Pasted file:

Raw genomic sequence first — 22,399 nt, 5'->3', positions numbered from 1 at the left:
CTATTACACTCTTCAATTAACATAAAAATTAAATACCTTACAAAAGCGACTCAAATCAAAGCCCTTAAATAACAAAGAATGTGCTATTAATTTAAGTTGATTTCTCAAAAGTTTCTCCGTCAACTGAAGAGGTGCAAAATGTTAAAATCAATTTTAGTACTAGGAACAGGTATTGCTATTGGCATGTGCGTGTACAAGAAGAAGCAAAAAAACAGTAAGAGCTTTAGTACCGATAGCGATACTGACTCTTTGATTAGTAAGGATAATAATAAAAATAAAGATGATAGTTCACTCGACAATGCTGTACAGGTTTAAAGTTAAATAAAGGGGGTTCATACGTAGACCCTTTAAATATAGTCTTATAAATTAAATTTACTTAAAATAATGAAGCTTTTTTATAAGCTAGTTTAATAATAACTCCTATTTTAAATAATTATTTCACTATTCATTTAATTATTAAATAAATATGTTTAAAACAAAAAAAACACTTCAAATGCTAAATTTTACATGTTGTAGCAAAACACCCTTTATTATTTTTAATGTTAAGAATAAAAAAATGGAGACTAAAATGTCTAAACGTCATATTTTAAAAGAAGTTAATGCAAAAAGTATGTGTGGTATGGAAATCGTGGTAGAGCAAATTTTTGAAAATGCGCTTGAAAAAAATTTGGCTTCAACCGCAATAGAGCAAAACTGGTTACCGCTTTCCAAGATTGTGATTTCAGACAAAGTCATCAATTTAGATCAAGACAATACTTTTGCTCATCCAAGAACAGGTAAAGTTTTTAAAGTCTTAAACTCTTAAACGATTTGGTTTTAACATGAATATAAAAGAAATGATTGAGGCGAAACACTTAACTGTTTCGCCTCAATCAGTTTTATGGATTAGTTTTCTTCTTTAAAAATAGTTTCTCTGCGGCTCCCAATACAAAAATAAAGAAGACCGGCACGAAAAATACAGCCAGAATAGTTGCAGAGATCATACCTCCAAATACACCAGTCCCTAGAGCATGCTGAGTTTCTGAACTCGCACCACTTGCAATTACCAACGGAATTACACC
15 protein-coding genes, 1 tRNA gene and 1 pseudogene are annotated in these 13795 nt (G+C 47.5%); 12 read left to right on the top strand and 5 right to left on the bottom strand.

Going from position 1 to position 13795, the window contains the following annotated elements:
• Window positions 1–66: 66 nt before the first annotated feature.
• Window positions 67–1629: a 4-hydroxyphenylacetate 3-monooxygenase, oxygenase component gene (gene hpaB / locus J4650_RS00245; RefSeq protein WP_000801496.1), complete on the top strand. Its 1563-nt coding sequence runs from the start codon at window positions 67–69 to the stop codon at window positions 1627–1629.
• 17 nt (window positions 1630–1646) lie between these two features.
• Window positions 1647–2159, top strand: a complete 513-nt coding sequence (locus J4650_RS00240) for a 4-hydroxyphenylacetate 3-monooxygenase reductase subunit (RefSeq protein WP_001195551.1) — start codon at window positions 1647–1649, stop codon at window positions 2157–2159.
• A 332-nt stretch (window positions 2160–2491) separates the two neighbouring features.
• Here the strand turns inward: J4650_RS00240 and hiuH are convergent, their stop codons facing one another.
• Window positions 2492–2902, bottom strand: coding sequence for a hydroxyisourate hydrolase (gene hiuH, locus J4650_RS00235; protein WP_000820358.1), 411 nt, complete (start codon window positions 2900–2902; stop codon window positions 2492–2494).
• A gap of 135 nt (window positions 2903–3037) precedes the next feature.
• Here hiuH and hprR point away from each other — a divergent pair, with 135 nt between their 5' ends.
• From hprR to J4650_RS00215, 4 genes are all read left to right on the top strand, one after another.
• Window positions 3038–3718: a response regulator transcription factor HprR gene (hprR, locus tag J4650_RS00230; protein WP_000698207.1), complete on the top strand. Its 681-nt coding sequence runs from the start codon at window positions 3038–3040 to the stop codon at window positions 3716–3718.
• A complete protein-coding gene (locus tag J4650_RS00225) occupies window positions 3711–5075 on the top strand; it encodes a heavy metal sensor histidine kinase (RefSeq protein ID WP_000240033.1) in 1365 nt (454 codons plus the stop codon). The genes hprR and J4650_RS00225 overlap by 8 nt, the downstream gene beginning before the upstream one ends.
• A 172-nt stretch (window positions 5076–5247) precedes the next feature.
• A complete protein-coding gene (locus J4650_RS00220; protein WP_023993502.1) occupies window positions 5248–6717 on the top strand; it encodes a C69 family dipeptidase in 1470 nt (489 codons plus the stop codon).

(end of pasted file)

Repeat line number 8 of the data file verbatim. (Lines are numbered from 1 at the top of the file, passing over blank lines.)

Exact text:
• Window positions 1647–2159, top strand: a complete 513-nt coding sequence (locus J4650_RS00240) for a 4-hydroxyphenylacetate 3-monooxygenase reductase subunit (RefSeq protein WP_001195551.1) — start codon at window positions 1647–1649, stop codon at window positions 2157–2159.